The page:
Congress Aims To Keep Flight Prices High For Consumes In Letter To Trump Demanding Stopping Emirates Flight

Stopping Emirates Flight

Congress Aims To Keep Flight Prices High For Consumes In Letter To Trump Demanding Stopping Emirates Flights

We’ve extensively covered numerous times where U.S. Airline companies have sought to stamp out competition based on the fact that they consider some foreign airlines, who are subsidized by government, To be unfairly impacting the marketplace.  Of course this argument is nonsense for two reasons: (1) consumers get lower fares when there is competition and (2) U.S. Carriers get their own share of subsidies, whether it be fuel subsidies or loopholes in the tax system that prevent them from having to pay taxes.

Now, Congress has gotten into the discussion with the hopes of preventing Emirates route from Greece to Newark to continue.  The route is set to begin operation on March 12.  Since Trump came to the White House, there have been numerous attempts to convince him to put limits on foreign airlines entering U.S. Markets.

Twenty-five members of Congress sent a letter to President Trump saying, “…It would be prudent for your Administration to bar the commencement of the Athen to Newark flight until it has had the opportunity to negotiate a meaningful resolution which addresses the ongoing subsidies provided by the United Arab Emirates and Qatar to their flagged carriers.”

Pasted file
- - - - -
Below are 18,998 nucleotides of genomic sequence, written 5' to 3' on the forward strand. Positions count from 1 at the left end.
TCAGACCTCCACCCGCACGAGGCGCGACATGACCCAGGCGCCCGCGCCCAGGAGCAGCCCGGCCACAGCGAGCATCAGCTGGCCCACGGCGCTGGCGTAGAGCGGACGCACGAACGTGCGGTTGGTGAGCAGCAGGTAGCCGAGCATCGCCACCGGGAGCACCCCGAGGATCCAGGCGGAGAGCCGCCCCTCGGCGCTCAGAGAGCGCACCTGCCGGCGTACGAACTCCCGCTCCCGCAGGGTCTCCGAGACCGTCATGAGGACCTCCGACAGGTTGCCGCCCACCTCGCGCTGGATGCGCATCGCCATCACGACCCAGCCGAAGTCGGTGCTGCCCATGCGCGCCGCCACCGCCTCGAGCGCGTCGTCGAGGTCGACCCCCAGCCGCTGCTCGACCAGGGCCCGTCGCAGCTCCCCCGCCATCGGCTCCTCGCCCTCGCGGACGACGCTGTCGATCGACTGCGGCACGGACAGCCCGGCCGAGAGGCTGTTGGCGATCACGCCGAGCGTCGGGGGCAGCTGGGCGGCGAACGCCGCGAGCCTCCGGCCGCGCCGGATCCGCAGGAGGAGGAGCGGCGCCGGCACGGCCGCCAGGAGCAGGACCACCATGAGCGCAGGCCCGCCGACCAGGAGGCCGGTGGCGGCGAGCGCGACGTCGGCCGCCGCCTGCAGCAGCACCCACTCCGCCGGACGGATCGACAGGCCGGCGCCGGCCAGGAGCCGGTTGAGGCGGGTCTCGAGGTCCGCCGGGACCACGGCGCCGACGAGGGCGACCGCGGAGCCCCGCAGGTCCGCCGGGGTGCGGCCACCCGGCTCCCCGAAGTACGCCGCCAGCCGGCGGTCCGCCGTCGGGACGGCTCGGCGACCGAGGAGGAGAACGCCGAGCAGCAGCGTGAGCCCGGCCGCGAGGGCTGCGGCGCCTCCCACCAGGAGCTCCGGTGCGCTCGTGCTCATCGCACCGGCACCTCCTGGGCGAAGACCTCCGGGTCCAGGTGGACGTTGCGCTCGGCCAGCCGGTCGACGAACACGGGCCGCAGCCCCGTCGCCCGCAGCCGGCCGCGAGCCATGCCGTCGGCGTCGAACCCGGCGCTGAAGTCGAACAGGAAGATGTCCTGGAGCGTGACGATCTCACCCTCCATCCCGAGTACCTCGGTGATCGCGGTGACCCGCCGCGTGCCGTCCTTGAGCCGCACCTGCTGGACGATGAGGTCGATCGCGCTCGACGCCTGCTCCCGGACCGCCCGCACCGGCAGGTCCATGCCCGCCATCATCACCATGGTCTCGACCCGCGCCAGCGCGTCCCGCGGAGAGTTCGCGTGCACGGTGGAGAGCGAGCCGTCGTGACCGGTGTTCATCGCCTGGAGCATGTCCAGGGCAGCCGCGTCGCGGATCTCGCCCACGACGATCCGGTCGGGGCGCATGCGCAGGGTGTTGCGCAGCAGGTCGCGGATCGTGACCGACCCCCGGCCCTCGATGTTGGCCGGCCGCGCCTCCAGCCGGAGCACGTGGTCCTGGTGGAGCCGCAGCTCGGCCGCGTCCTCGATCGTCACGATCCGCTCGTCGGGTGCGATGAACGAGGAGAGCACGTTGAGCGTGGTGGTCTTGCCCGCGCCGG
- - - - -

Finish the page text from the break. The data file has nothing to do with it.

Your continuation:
The letter, on its surface, is just another round of ridiculousness out of Congress, who is more focused on representing big corporations thanks the well-being of the millions of citizens of New Jersey, New York, and Pennsylvania, who will have more access to affordable flights that can take them around the world.  Let’s be completely honest about what this letter is about:  it’s about standing up for the U.S. Carriers so they can avoid competition and charge passengers what they want to charge, without a threat from outside airlines.

Let’s hope that President Trump does not give in to the numerous voices across the U.S. Aviation sector that are calling for limits on foreign carriers.  Foreign carriers, subsidized or otherwise, offer great opportunities for more people to get the chance to afford global travel. That’s a good thing we should celebrate, not something we should be looking to limit.

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